The above portrait of Mancio Itō was found by Paola Cavalieri's 2005 research in Rome when she visited Paolo di Buoncompagni (the descendant family of Gregorius VIII) with the drawing of Diogo de Mesquita. Those two drawings are currently in the collection of the Nagasaki Museum of History and culture.
Mancio Itō was born as the grandson of Yoshisuke Itō, the landed daimyo of Hyuga Province. He was introduced to Christianity while he was living in Bungo, and by this chance, he entered Seminario (Seminary) in Arima, intending to become a priest.
In 1582, when three of the Christian daimyo of Kyushu Omura, Otomo, and Arima, dispatched a group of four youths on a mission to the Pope and the king of Spain, he was chosen by Otomo Sorin to be one of them, and though he was only thirteen years old at the time, he acted as spokesman for the group.
It is recorded that Mancio danced with Bianca Cappello, the queen of the Grand Duke of Tuscany when the envoy was invited to a ball in the Grand Duchy of Tuscany where they visited on their journey to Europe.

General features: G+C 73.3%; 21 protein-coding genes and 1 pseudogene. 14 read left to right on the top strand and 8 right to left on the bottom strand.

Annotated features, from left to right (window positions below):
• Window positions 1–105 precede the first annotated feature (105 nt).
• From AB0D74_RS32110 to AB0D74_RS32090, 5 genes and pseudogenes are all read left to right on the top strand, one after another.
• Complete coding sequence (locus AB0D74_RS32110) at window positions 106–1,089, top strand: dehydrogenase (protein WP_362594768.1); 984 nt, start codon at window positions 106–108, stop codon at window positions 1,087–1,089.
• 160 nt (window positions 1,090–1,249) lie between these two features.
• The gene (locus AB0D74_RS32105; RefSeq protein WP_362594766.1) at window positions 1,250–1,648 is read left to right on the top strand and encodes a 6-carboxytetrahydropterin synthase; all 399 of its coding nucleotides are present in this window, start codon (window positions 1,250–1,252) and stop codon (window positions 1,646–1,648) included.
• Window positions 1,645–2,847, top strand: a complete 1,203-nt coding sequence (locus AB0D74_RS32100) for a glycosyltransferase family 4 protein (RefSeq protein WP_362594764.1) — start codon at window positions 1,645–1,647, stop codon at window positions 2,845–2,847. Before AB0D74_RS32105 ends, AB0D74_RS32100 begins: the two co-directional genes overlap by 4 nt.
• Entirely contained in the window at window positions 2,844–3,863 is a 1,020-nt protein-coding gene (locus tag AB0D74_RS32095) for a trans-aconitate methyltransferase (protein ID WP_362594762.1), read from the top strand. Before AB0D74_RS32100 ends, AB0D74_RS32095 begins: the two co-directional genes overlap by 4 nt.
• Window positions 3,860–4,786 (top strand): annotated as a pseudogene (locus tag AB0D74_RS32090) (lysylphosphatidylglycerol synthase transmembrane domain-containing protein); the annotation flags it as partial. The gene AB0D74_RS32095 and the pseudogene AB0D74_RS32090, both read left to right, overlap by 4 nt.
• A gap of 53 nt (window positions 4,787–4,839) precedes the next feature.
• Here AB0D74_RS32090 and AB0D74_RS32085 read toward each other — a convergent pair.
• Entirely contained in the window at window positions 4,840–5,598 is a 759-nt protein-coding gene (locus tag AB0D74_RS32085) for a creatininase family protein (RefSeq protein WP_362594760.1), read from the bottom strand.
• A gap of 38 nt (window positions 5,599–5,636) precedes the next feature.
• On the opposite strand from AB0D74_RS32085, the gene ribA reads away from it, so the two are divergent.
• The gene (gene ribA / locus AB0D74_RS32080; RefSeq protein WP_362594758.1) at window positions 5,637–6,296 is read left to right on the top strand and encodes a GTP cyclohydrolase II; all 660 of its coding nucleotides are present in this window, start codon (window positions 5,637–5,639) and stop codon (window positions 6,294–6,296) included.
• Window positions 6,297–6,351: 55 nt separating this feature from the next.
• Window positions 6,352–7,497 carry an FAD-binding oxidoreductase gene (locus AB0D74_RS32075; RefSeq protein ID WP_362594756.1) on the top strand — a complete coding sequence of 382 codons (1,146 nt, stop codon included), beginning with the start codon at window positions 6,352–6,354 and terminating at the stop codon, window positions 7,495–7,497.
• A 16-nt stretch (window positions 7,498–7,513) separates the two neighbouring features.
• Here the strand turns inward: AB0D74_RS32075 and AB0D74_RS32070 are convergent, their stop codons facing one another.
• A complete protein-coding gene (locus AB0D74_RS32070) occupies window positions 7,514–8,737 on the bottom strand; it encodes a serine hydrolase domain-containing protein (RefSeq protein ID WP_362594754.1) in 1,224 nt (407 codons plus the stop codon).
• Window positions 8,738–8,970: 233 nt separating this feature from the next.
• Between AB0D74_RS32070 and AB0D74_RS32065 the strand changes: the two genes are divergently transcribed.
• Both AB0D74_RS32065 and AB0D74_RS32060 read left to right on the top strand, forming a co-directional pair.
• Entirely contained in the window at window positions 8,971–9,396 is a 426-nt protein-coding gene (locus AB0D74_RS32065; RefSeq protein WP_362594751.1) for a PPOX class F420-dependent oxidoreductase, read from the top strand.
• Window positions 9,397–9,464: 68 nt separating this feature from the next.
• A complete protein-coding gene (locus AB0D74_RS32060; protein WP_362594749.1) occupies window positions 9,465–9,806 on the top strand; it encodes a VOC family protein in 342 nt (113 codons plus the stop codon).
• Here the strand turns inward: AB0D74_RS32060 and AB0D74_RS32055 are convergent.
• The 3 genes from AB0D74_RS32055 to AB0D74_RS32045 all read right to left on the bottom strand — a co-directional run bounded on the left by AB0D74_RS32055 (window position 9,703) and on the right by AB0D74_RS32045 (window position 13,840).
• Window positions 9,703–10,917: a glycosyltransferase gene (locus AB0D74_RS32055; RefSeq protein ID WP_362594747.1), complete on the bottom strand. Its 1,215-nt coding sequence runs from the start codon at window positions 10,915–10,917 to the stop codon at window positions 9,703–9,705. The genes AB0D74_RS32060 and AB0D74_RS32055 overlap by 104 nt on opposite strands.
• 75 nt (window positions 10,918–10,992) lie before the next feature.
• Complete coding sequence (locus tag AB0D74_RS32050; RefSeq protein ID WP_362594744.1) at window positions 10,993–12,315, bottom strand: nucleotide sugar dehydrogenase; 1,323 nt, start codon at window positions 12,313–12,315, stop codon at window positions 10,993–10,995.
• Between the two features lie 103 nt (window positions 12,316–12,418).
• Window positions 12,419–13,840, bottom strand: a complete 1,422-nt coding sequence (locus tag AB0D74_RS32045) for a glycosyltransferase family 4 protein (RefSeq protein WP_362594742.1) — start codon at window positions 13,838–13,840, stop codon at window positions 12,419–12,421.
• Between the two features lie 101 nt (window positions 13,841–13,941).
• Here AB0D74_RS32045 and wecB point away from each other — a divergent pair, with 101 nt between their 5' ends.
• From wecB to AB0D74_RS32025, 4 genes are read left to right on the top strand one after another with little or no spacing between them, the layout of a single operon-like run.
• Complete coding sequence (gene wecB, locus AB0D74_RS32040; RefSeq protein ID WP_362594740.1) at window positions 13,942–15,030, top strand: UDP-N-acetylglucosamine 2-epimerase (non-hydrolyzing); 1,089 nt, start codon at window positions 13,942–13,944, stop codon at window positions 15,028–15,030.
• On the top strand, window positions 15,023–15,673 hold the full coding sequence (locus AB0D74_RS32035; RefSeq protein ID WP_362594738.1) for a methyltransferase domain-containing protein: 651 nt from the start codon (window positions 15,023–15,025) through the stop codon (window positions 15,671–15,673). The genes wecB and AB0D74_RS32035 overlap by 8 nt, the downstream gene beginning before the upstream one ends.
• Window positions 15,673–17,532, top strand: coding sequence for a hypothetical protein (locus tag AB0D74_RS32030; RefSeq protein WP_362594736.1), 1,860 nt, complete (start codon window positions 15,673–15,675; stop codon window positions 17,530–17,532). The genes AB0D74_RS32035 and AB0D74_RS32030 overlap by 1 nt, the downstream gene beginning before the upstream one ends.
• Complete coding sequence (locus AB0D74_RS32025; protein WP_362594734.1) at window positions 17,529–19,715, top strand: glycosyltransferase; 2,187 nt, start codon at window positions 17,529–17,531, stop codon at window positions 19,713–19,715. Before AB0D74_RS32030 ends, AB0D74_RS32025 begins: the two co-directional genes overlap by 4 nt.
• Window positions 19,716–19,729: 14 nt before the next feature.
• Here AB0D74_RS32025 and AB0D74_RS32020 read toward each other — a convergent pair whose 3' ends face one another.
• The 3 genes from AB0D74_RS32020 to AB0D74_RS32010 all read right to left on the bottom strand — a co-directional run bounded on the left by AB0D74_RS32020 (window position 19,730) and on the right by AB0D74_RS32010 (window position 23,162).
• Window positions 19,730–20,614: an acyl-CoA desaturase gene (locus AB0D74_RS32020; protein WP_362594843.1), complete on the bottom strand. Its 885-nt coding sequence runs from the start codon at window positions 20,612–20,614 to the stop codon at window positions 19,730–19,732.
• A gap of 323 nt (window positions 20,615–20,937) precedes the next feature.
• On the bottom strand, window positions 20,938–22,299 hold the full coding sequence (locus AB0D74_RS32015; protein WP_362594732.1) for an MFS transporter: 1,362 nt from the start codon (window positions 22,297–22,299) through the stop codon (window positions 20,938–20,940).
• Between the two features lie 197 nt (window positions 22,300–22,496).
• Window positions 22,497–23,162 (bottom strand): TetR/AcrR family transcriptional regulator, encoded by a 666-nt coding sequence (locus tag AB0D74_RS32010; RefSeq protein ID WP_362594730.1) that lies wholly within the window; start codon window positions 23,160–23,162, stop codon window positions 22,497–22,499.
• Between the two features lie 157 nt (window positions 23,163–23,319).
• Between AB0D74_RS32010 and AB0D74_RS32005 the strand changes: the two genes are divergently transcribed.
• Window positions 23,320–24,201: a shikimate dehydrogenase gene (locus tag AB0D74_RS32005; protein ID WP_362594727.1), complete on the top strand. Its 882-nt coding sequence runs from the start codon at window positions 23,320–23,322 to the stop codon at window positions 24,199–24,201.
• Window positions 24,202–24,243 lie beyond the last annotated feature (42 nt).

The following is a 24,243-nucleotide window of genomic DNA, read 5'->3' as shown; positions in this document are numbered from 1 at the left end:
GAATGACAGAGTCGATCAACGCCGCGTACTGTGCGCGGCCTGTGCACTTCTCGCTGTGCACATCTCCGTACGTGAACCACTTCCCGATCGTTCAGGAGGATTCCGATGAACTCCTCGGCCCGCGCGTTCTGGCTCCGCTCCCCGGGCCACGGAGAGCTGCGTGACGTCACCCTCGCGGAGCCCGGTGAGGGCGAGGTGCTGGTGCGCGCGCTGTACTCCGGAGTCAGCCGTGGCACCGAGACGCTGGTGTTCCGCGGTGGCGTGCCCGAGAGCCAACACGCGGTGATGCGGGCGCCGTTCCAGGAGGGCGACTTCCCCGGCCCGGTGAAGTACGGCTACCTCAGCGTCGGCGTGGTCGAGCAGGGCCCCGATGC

In Rome, he was made an honorary citizen and raised to the rank of the nobility with the title Cavaliere di Speron d'Or. The group returned to Nagasaki in 1590, and the following year Ito was summoned to an audience with Hideyoshi Toyotomi and gave an account of what he had seen and heard in Europe. Hideyoshi took a liking to them, and he especially recommended Mancio to become an officer, but Mancio declined since he had made up his mind to become a priest.
The same year he entered the novitiate at Amakusa in Kyushu, becoming a member of the Jesuit order. During the period around 1606-07 he assisted in giving instruction at a seminary sponsored by the Arima family, and later became a regular member of the priesthood. He taught at a collegio in Nagasaki but died of illness on November 13, 1612. It was 22 years after he returned from Europe.
Portrait of Mancio Itō (around 16 years old).
Newly discovered in 2016. Believed to be painted by Domenico Tintoretto When the delegation visited Venice in 1585, the Senate asked Jacopo Tintoretto to make it. After that, it is believed that Jacopo's son Domenico finished it as a single portrait, which was originally a group portrati.
Collection of Fondazione Trivulzio